Friday, May 11, 2007

Promise of a Premise

One of the great joys of Netflix is getting to revisit old t.v. obsessions. This past week I've been reliving one of my favorite shows from the mid 90's, a series called Nowhere Man.


Bruce Greenwood plays Tom Veil, a successful photojournalist. The pilot episode features Veil at his first art opening and the center of his art show is a piece called "Hidden Agenda", a photograph he took in South America of an political execution. Veil's wined and dined by art critics and buyers, and, at least for the evening, is toast of the town. Of course, following Miss L's rule of drama whenever things are going too well it means something bad is about to happen.


Veil and his wife go to dinner to celebrate Veil's newfound artistic success. Midway through the meal Veil gets up to use the restroom---and sneak a few drags from a cigarette--- and he returns to find his wife missing. He questions the owner of the restaurant, who claims to not even remember him or his wife. Veil makes his way home only to find his wife with another man and claiming not to recognize Veil. Not knowing what else to do he returns to his studio to figure out what's going on.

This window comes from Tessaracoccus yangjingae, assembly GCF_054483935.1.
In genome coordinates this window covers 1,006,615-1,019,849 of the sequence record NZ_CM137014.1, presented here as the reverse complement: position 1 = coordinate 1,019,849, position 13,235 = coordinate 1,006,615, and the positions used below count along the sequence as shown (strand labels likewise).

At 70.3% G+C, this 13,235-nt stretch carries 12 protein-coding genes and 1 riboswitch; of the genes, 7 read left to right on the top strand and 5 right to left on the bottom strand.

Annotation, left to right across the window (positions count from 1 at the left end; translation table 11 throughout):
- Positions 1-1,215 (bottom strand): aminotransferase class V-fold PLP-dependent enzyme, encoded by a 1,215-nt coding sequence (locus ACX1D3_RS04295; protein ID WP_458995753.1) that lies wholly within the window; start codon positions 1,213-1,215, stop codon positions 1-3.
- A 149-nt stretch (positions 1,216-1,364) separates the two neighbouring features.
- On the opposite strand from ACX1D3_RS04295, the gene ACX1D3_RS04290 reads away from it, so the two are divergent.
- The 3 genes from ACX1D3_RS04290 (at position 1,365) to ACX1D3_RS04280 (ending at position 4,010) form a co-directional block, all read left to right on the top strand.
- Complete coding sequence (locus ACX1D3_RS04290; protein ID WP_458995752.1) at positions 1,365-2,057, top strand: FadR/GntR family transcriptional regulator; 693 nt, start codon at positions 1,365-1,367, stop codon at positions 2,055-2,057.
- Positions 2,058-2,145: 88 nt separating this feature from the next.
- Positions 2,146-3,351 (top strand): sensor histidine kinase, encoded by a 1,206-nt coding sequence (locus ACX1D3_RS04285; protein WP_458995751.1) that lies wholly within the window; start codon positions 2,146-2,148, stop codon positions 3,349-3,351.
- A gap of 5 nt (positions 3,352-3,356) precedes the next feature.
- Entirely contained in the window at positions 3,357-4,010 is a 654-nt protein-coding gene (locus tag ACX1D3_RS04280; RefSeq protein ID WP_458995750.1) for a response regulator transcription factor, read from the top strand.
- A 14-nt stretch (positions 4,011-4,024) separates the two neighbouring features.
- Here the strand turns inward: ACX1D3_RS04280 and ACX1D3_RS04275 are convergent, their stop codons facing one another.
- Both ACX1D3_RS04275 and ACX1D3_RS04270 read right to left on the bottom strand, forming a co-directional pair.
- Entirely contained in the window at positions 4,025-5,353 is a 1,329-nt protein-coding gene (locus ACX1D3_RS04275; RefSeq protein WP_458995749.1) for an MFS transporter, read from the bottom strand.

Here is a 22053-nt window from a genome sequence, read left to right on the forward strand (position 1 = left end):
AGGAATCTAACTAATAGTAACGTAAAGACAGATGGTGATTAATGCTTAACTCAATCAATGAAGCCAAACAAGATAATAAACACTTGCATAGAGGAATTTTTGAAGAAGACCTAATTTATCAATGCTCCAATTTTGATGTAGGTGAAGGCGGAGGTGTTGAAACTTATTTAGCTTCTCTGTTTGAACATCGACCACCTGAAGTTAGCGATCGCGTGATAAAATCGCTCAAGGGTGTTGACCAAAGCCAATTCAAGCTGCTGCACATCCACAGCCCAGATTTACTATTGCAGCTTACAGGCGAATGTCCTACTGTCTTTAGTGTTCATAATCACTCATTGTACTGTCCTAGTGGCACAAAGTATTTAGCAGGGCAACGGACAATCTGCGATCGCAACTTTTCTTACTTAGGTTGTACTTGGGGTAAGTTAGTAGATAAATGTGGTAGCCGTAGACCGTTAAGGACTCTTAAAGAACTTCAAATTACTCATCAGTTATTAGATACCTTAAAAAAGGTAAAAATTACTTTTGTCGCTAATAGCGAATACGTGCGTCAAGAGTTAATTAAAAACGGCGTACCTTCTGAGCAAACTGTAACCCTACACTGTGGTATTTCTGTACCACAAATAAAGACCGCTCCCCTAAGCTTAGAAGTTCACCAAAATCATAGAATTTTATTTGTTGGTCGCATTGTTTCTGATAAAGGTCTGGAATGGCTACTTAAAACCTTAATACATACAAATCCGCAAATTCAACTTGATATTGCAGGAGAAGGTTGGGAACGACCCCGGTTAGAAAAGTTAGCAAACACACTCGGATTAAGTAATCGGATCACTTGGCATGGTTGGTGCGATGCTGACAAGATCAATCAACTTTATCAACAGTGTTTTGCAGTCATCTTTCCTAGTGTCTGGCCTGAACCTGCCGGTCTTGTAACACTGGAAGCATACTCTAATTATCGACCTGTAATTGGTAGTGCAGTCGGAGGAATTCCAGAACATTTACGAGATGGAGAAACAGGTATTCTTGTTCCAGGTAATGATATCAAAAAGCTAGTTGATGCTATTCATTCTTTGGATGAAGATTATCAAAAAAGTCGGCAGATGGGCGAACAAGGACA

He learns that someone wants the negatives of "Hidden Agenda" and Veil refuses. He's captured, imprisoned and, by the end of episode, finally escapes. The episodes that follow work like a dramatic dance as Veil tries to keep from being caught while also attempting to unearth clues to identity of the people who destroyed his life.

It mines some of the same grand conspiracy material as the X-Files. The nameless villains were not only able to erase every trace of Veil's life but they also seem to have control over pieces of the Army, the FBI and even television broadcasts. Not surprisingly, there seems to be a good bit of overlap with staff who worked on both shows, the most obvious being Mark Snow, who did the theme and incidental music for both shows.

It was a perfect cult show because it was one of those shows where you never really knew exactly what was going on. Characters and plot points from past episodes reappear, but in new ways causing you to continually question whatever assumptions you made about the show previously. Back in the day I kept a notebook filed with clues the show, and I even trolled usenet to find more clues (this was in '95, well before every t.v. show had its own message board). The series ended after 25 episodes, which let down the fans since nothing really got answered. I always wondered what the full story was and was excited to see the DVD's available. I've been enjoying them all week.

Unfortunately, I've also watched some of the DVD extras. One of them features an interview with series creator/producer Larry Hertzog. He admits a strong influence from earlier t.v. shows like The Fugitive and The Prisoner (which I really need to watch someday), but also went into some things that were a little disappointing. He said he didn't know who the ultimate villains were and that he didn't think it was important to the show. He never thought of it as a show with an endpoint, but more as an ensemble show like The Twilight Zone where writers and directors could come in and play with odd ideas. The only common threads were the character of Veil and that each episode explored a different type of paranoia.